The bee will have roughly 140 wild-card entrants, down from nearly 300 this year. That means the competition would top out at about 400 spellers. This year, there were 562 kids in the bee, which is open to students through the eighth grade.
And unlike in previous years, wild cards will be available only to seventh- and eighth-graders. There were dozens of first-timers and younger spellers among this year’s wild cards, and current and former spellers said they were concerned the program had strayed from its intended purpose and was letting in nearly anyone able to pay the $1,500 entry fee, plus travel, lodging and expenses. Spellers who qualify via the traditional route, by winning a regional bee, have their trip to nationals paid for by sponsors.
There were 17 wild cards age 9 or younger this year, and none survived to join the 50 spellers who made the finals. The preliminary rounds featured wild-card spellers who were clearly overwhelmed by such words as "tendon," ''vestibule," ''allocation" and “gyro.”
Fourteen-year-old Simone Kaplan of Davie, Florida, who just missed being part of the octet of champions in this year’s bee, said she noticed the struggles of some younger wild-card spellers. “The change gives the students in sixth grade and below who don’t win their district bees more chances to hone their skills for next year,” said the eighth-grader, who is hoping to return for her fourth bee. “I think that making the bee smaller is also going to make it more competitive, so yes, I think it is a good thing.”
Paige Kimble, the bee’s executive director, told The Associated Press ahead of the announcement that older kids ought to be the focus of the wild-card program because they are running out of chances to make the bee. She said Scripps will take into account applicants' performances in past bees and the difficulty of their regions.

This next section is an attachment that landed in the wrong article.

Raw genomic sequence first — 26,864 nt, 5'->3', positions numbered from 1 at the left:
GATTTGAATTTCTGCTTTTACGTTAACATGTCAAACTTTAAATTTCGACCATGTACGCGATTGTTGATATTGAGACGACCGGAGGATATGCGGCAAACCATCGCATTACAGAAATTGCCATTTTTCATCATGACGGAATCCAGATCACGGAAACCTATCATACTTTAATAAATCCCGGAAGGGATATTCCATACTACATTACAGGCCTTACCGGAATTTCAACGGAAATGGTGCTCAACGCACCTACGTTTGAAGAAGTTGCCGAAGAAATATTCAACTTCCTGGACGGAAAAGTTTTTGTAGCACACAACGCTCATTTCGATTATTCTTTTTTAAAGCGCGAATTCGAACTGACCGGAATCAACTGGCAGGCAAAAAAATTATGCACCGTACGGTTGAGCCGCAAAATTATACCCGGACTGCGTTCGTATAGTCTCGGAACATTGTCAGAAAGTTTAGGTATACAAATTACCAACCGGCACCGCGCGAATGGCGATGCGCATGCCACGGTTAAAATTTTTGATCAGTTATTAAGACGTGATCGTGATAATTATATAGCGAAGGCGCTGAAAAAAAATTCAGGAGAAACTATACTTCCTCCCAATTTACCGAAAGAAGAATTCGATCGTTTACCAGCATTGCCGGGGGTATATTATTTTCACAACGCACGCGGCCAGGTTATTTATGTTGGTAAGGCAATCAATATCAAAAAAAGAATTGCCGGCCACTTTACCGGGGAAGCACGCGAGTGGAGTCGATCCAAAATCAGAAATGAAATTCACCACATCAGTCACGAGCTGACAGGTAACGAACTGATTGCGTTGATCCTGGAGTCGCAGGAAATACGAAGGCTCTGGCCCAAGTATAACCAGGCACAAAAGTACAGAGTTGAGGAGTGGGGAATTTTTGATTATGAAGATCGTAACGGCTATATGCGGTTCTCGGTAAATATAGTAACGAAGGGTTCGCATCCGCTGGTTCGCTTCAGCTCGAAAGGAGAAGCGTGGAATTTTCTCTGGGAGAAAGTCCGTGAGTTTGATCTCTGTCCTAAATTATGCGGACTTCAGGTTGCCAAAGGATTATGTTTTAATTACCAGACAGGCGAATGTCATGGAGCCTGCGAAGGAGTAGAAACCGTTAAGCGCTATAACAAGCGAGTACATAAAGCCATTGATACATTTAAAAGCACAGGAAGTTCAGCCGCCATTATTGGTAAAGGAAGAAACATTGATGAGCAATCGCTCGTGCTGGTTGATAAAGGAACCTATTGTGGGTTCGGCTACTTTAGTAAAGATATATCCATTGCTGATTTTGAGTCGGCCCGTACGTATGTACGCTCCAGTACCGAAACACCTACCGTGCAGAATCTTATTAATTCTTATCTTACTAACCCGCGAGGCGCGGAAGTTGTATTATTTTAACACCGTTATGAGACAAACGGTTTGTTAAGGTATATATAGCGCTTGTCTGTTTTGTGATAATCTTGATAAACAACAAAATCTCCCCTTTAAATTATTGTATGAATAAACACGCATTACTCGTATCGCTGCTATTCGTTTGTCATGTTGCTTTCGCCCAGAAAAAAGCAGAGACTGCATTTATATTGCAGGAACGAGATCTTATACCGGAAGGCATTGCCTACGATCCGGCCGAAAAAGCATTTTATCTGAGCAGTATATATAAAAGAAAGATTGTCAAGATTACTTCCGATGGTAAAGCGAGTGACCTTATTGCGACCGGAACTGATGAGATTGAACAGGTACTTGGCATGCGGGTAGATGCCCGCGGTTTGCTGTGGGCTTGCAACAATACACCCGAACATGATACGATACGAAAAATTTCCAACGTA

Scripps also announced a financial aid package for spellers who apply through the wild-card program, known as “RSVBee.” The bee will cover the entry fees and expenses of up to 18 wild-card spellers who qualify for free or reduced-price school lunches, a common measure of poverty.
“We have always been sensitive to the financial need aspect of RSVBee,” Kimble said. “We look forward to helping spellers and their families who are in need make it to the national stage.” The wild-card program began with the 2018 bee in a bid to give opportunities to kids who live in highly competitive regions or in areas without sponsored bees, and it paid off immediately when Karthik Nemmani, a wild card from the Dallas area, won the bee. Dallas and Houston are home to some of the strongest fields of spellers at the regional level, and Karthik had lost his county bee to the girl he ended up defeating for the national title.
None of this year’s eight champions was a wild card. The bee did not announce any further changes to the structure or rules of the competition. The rules are generally shared with the spellers about a month before the bee, which is held the last week in May at a convention center outside Washington and televised by ESPN. Spellers will be eager to know whether Scripps decides to bring back a written tiebreaker test, which was added to the competition after three consecutive ties. The test was unpopular and didn’t prove necessary in 2017 or 2018, so Scripps got rid of it. Then it ended up with eight champs.
As for the word list, its creation is a yearlong process, the details of which Scripps has always kept secret. Kimble would only say that the process is on schedule. But she maintains that the eight-way tie did not reflect poorly on the bee.
“We will present a competition that is challenging and that also honors the achievement of these spellers who have worked so very hard to master the ins and outs of the English language,” Kimble said. “Our focus more than anything else is on celebrating that achievement.”
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